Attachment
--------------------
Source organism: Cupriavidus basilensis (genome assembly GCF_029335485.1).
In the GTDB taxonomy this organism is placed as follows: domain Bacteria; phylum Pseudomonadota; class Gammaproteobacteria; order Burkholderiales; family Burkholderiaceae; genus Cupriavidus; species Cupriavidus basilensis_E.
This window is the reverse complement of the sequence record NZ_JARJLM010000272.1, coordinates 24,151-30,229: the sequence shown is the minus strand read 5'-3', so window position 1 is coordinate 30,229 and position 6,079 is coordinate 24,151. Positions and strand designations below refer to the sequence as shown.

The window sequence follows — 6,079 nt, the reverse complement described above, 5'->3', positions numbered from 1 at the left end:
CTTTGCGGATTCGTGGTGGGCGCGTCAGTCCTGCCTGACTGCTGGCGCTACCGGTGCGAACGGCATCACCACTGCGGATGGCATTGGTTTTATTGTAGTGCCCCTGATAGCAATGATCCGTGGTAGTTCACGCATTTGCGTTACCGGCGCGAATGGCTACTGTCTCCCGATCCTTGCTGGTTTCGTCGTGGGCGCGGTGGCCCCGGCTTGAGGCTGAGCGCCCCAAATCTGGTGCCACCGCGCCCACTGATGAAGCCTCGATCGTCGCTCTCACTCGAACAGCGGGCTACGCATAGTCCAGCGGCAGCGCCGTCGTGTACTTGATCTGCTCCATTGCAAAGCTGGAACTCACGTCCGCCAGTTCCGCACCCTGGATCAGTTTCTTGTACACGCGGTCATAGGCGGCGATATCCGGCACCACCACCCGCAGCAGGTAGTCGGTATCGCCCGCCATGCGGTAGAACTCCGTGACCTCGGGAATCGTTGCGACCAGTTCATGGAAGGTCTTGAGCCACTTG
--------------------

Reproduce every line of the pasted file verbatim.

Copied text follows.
Source organism: Cupriavidus basilensis (genome assembly GCF_029335485.1).
In the GTDB taxonomy this organism is placed as follows: domain Bacteria; phylum Pseudomonadota; class Gammaproteobacteria; order Burkholderiales; family Burkholderiaceae; genus Cupriavidus; species Cupriavidus basilensis_E.
This window is the reverse complement of the sequence record NZ_JARJLM010000272.1, coordinates 24,151-30,229: the sequence shown is the minus strand read 5'-3', so window position 1 is coordinate 30,229 and position 6,079 is coordinate 24,151. Positions and strand designations below refer to the sequence as shown.

The window sequence follows — 6,079 nt, the reverse complement described above, 5'->3', positions numbered from 1 at the left end:
CTTTGCGGATTCGTGGTGGGCGCGTCAGTCCTGCCTGACTGCTGGCGCTACCGGTGCGAACGGCATCACCACTGCGGATGGCATTGGTTTTATTGTAGTGCCCCTGATAGCAATGATCCGTGGTAGTTCACGCATTTGCGTTACCGGCGCGAATGGCTACTGTCTCCCGATCCTTGCTGGTTTCGTCGTGGGCGCGGTGGCCCCGGCTTGAGGCTGAGCGCCCCAAATCTGGTGCCACCGCGCCCACTGATGAAGCCTCGATCGTCGCTCTCACTCGAACAGCGGGCTACGCATAGTCCAGCGGCAGCGCCGTCGTGTACTTGATCTGCTCCATTGCAAAGCTGGAACTCACGTCCGCCAGTTCCGCACCCTGGATCAGTTTCTTGTACACGCGGTCATAGGCGGCGATATCCGGCACCACCACCCGCAGCAGGTAGTCGGTATCGCCCGCCATGCGGTAGAACTCCGTGACCTCGGGAATCGTTGCGACCAGTTCATGGAAGGTCTTGAGCCACTTG